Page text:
Brad’s background

I graduated from Monash University in the class of 2001 with first-class Honours degrees in Science and Law. My Science major was Geography. My Honours dissertation analysed environmental aspects of energy policies in New South Wales and Victoria. My research focus in my law degree was the implementation of multilateral environmental treaties by Vietnam. I was a member of the editorial committee of the Monash Law Review in 1999 and an Assistant Editor in 2000.

I worked with Freehills‘ environmental and planning law and project development groups from 2001 until 2006, including as a qualified lawyer from 2003.

In my role as a lawyer, I advised corporate, government and not-for-profit clients on environmental impact assessment, administrative law, land use planning, property development, land access, heritage, native title, mining law, and pollution and contamination law.

Significant matters I worked on included:

  • Environment Effects Statement process for the Channel Deepening Project
  • Planning controls for the Commonwealth Games Athletes Village
  • Environmental due diligence of the Mitcham to Frankston Freeway
  • Land access negotiations for the Basslink electricity interconnector and Victorian gas transmission pipelines
  • Leasing for large Melbourne retail property owner and property contract and development advice to LendLease for a development in Docklands
  • Resource Planning and Development Commission process for the northern Tasmanian pulp mill
  • Advice for Ballarat Goldfields
  • Supreme Court tort litigation concerning contamination at Barkly Street, Brunswick

While working at Freehills I also volunteered as a lawyer at the Environment Defenders Office (now Environmental Justice Australia) and the Asylum Seeker Resource Centre.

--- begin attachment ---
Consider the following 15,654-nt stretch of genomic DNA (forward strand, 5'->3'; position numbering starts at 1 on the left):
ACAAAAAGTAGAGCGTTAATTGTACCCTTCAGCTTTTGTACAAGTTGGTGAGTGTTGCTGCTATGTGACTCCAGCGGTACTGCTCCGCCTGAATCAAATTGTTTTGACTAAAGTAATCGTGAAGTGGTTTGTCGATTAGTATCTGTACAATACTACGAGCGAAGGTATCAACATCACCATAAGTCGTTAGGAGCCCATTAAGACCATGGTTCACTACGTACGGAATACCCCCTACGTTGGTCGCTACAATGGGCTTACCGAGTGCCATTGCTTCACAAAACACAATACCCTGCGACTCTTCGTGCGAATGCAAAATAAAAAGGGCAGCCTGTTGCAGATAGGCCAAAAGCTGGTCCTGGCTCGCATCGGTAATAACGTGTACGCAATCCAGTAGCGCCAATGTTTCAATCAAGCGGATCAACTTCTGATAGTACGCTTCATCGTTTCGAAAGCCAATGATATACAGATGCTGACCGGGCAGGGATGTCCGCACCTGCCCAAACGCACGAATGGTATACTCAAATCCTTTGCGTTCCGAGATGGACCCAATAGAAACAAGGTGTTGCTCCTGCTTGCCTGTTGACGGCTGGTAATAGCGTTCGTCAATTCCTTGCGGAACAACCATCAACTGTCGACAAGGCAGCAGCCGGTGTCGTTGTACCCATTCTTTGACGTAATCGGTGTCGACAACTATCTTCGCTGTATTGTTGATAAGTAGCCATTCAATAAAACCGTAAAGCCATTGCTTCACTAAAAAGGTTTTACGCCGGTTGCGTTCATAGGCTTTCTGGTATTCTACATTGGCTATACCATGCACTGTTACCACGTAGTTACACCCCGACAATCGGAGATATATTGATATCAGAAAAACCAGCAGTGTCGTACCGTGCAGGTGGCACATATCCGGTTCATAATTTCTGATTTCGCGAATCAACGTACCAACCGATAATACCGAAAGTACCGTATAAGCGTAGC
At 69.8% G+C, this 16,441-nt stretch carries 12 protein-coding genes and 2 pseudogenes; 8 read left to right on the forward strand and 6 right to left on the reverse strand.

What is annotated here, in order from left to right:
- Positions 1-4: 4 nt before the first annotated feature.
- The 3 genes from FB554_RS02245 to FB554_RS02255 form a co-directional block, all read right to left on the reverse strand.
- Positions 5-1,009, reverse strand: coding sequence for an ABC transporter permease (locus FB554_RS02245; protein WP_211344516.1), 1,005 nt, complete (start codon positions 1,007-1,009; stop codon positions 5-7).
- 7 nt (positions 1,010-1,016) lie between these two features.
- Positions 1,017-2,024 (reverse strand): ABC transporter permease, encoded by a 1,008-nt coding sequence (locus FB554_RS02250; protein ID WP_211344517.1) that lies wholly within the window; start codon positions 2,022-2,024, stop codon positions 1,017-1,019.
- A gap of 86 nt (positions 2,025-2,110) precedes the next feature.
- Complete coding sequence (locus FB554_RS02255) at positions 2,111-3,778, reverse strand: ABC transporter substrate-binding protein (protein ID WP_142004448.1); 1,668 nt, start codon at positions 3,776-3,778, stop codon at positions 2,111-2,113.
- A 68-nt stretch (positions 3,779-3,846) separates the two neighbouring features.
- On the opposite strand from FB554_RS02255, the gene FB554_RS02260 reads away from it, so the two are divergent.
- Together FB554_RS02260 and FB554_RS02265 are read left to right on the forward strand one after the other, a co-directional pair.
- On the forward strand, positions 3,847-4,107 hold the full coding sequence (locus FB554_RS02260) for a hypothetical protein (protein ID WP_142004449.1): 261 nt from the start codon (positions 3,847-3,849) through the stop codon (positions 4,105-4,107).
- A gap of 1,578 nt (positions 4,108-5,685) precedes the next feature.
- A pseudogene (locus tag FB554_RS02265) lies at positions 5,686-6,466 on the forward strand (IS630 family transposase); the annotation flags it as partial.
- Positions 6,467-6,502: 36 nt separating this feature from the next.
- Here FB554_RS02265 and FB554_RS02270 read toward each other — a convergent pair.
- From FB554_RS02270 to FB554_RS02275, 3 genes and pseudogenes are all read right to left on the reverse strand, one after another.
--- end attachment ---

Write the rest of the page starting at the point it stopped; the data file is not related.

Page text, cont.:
In 2007 I completed my Masters of Philosophy in Environment, Society, and Development with the Department of Geography at the University of Cambridge. I took papers on Environmental Ethics and Policy, Conservation and Society, Culture and Development, and Political Ecology. My dissertation explored environmental value conflicts in the debate over wind energy.

I commenced employment and study for my Doctorate of Philosophy at the ANU College of Law in late 2007.

At the ANU I taught across the undergraduate and postgraduate degrees offered by the ANU College of Law and supervised and assessed students in the Fenner School of Environment and Society, as well as collaborating on a larger research project with the School of Sociology. I researched and advocated for reform of environmental assessment laws, investigated conflicts over, and regulation of, marine protected areas, including the Great Barrier Reef, and critiqued environmental laws using environmental ethic, value and philosophy positions and using social science methodologies, particularly discourse analysis and case study inquiry.

I progressed a large research project into environmental justice in Australian environmental laws, and engaged in scholarly discussions about the growth of the field of law and geography, employing the groundbreaking ‘nomosphere’ work of David Delaney in an Australian context. I contributed to public understanding over wind farm regulation and debates, and about risk and resilience in peri-urban and rural environments. I was accepted as a visiting scholar at the University of California, Berkeley, where I worked alongside researchers in the Center for Law, Energy and the Environment.

My research work was funded by the ANU College of Law, the Vice Chancellor’s Travel Fund, and the Energy Pipelines CRC.

In 2012 I commenced employment as a Lecturer at Melbourne Law School within The University of Melbourne. During 2016 I spent time as a visitor at The University of Oxford’s Faculty of Law and Wolfson College, where I researched and deployed novel case study methodology in environmental law and legal geography and land use conflict. My time at Melbourne Law School is profiled here.

One Response

  1. Dear Brad,

    I am Vietnamese and doing my Master of International Development at Chulalornkorn University in Thailand. I am interested in environment. So i want to research about the gap of Vietnam Environment law and it’s implementation ( mechanism to enforce law etc…) and why the causes of the gaps.
    I read you studies and vietnam environment law.


    Sang, Bangkok

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